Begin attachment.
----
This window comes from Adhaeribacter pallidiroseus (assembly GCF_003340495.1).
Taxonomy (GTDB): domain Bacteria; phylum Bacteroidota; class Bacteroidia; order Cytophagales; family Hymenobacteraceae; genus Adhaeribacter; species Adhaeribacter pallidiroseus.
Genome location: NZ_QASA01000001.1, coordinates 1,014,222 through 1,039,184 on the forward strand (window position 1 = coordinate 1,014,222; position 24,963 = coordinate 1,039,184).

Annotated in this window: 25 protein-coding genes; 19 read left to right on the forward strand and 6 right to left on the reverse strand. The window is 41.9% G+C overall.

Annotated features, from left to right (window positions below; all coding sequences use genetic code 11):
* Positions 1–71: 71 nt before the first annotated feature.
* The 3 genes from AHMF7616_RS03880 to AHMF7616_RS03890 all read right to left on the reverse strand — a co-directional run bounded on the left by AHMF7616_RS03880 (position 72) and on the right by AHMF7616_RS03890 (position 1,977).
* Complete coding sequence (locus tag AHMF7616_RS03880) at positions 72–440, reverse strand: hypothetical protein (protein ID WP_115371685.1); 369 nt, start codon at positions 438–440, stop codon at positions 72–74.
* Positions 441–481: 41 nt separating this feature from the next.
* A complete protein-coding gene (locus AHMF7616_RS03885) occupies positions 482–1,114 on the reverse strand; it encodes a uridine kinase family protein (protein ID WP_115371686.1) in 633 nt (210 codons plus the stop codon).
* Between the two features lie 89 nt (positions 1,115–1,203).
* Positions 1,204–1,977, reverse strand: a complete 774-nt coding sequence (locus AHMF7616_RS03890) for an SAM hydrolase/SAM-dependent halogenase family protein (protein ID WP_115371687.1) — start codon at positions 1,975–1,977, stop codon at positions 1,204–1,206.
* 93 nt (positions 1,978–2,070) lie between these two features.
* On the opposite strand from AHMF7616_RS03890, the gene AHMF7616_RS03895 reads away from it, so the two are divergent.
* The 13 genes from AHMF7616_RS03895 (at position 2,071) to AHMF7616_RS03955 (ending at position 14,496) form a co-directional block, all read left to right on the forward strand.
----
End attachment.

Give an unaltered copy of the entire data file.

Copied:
This window comes from Adhaeribacter pallidiroseus (assembly GCF_003340495.1).
Taxonomy (GTDB): domain Bacteria; phylum Bacteroidota; class Bacteroidia; order Cytophagales; family Hymenobacteraceae; genus Adhaeribacter; species Adhaeribacter pallidiroseus.
Genome location: NZ_QASA01000001.1, coordinates 1,014,222 through 1,039,184 on the forward strand (window position 1 = coordinate 1,014,222; position 24,963 = coordinate 1,039,184).

Annotated in this window: 25 protein-coding genes; 19 read left to right on the forward strand and 6 right to left on the reverse strand. The window is 41.9% G+C overall.

Annotated features, from left to right (window positions below; all coding sequences use genetic code 11):
* Positions 1–71: 71 nt before the first annotated feature.
* The 3 genes from AHMF7616_RS03880 to AHMF7616_RS03890 all read right to left on the reverse strand — a co-directional run bounded on the left by AHMF7616_RS03880 (position 72) and on the right by AHMF7616_RS03890 (position 1,977).
* Complete coding sequence (locus tag AHMF7616_RS03880) at positions 72–440, reverse strand: hypothetical protein (protein ID WP_115371685.1); 369 nt, start codon at positions 438–440, stop codon at positions 72–74.
* Positions 441–481: 41 nt separating this feature from the next.
* A complete protein-coding gene (locus AHMF7616_RS03885) occupies positions 482–1,114 on the reverse strand; it encodes a uridine kinase family protein (protein ID WP_115371686.1) in 633 nt (210 codons plus the stop codon).
* Between the two features lie 89 nt (positions 1,115–1,203).
* Positions 1,204–1,977, reverse strand: a complete 774-nt coding sequence (locus AHMF7616_RS03890) for an SAM hydrolase/SAM-dependent halogenase family protein (protein ID WP_115371687.1) — start codon at positions 1,975–1,977, stop codon at positions 1,204–1,206.
* 93 nt (positions 1,978–2,070) lie between these two features.
* On the opposite strand from AHMF7616_RS03890, the gene AHMF7616_RS03895 reads away from it, so the two are divergent.
* The 13 genes from AHMF7616_RS03895 (at position 2,071) to AHMF7616_RS03955 (ending at position 14,496) form a co-directional block, all read left to right on the forward strand.